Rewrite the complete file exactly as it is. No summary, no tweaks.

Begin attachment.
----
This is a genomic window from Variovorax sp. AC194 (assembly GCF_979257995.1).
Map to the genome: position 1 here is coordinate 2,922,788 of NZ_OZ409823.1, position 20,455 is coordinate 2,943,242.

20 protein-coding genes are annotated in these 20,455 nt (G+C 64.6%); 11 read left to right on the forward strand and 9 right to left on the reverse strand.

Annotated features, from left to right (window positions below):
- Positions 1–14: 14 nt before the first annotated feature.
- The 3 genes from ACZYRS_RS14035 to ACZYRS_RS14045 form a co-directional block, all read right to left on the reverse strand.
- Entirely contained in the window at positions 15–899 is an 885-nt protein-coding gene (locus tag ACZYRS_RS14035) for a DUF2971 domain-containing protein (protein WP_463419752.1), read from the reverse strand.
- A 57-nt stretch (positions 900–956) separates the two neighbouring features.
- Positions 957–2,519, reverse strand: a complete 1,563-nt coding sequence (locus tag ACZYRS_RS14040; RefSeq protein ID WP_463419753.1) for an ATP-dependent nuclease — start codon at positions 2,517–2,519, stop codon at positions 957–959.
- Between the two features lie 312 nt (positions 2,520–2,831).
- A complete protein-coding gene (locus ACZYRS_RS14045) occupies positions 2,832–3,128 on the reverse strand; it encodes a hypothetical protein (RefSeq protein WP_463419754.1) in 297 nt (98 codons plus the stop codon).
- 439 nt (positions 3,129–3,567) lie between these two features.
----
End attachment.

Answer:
This is a genomic window from Variovorax sp. AC194 (assembly GCF_979257995.1).
Map to the genome: position 1 here is coordinate 2,922,788 of NZ_OZ409823.1, position 20,455 is coordinate 2,943,242.

20 protein-coding genes are annotated in these 20,455 nt (G+C 64.6%); 11 read left to right on the forward strand and 9 right to left on the reverse strand.

Annotated features, from left to right (window positions below):
- Positions 1–14: 14 nt before the first annotated feature.
- The 3 genes from ACZYRS_RS14035 to ACZYRS_RS14045 form a co-directional block, all read right to left on the reverse strand.
- Entirely contained in the window at positions 15–899 is an 885-nt protein-coding gene (locus tag ACZYRS_RS14035) for a DUF2971 domain-containing protein (protein WP_463419752.1), read from the reverse strand.
- A 57-nt stretch (positions 900–956) separates the two neighbouring features.
- Positions 957–2,519, reverse strand: a complete 1,563-nt coding sequence (locus tag ACZYRS_RS14040; RefSeq protein ID WP_463419753.1) for an ATP-dependent nuclease — start codon at positions 2,517–2,519, stop codon at positions 957–959.
- Between the two features lie 312 nt (positions 2,520–2,831).
- A complete protein-coding gene (locus ACZYRS_RS14045) occupies positions 2,832–3,128 on the reverse strand; it encodes a hypothetical protein (RefSeq protein WP_463419754.1) in 297 nt (98 codons plus the stop codon).
- 439 nt (positions 3,129–3,567) lie between these two features.